UK government gives planning green light to Swansea tidal lagoon power scheme

High-profile plans for a £1bn tidal lagoon in Swansea Bay off the coast of Wales took a major step forward today after the project secured planning permission from the UK government.

The Department for Energy and Climate Change (DECC) confirmed the much-anticipated decision this afternoon, paving the way for the 320MW scheme to potentially start construction next year.

However, the final decision to proceed with the project depends on its ability to secure a price support contract from the government under its contract for difference (CfD) regime. Mark Shorrock, chief executive of Tidal Lagoon Swansea Bay, said the project would have a 120-year lifespan and could potentially "transform our industrial economy and the UK's energy mix".

"Through a single project we have the opportunity to create a whole new industry," he added. "And in a single step, that project can take us to low-cost, renewable energy on a nuclear scale. We see it as a game changer, a scalable blueprint, paving the way for a fleet of lagoons that can work in harmony with nature to help secure the nation's electricity for generations to come."

Commenting on the decision, DECC minister Lord Nick Bourne, who is also a Wales Office minister, said the scheme would boost the local economy in the Swansea area. "We need more clean and home-grown sources of energy, which will help to reduce our reliance on foreign fossil fuels. Low-carbon energy projects like the tidal lagoon in Swansea Bay could bring investment, support local jobs and help contribute to the Welsh economy and Swansea area."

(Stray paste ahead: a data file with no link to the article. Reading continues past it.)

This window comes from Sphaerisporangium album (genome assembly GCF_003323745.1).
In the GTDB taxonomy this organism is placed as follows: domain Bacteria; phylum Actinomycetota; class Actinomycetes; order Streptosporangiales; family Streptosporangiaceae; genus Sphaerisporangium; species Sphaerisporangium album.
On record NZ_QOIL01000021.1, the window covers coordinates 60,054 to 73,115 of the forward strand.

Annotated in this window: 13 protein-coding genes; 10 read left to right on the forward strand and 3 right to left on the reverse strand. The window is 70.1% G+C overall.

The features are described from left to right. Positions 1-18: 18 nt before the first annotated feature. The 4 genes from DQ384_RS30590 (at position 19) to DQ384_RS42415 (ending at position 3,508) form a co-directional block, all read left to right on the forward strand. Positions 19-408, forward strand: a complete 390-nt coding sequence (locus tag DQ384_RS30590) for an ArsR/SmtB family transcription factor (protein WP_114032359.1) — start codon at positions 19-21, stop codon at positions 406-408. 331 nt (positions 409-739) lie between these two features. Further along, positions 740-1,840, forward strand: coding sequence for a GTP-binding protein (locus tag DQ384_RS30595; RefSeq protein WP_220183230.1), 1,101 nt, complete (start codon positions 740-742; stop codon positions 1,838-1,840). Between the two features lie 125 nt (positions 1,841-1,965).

Attention will now turn to whether the project can secure the CfD price support contract deemed necessary to secure the investment the project needs.

Any decision on financial support would be subject to State Aid approval from the European Commission and subject to "strict value-for-money considerations", DECC said.

Critics of the project have argued it will require a CfD that is significantly higher than that offered to other sources of low-carbon power, such as offshore wind farms or the proposed new nuclear power station at Hinkley Point.

However, Tidal Lagoon Swansea Bay maintains the project will be followed by a fleet of lagoons that will bring average costs for the nascent sector down to a level that is competitive with other sources of clean power.

The company has also highlighted that the project will provide clean power long after the contract expires and predicts that if the development gets the go-ahead, it will drive export opportunities for the UK marine energy industry.

This article, including the image, has been adapted from article published in Business Green.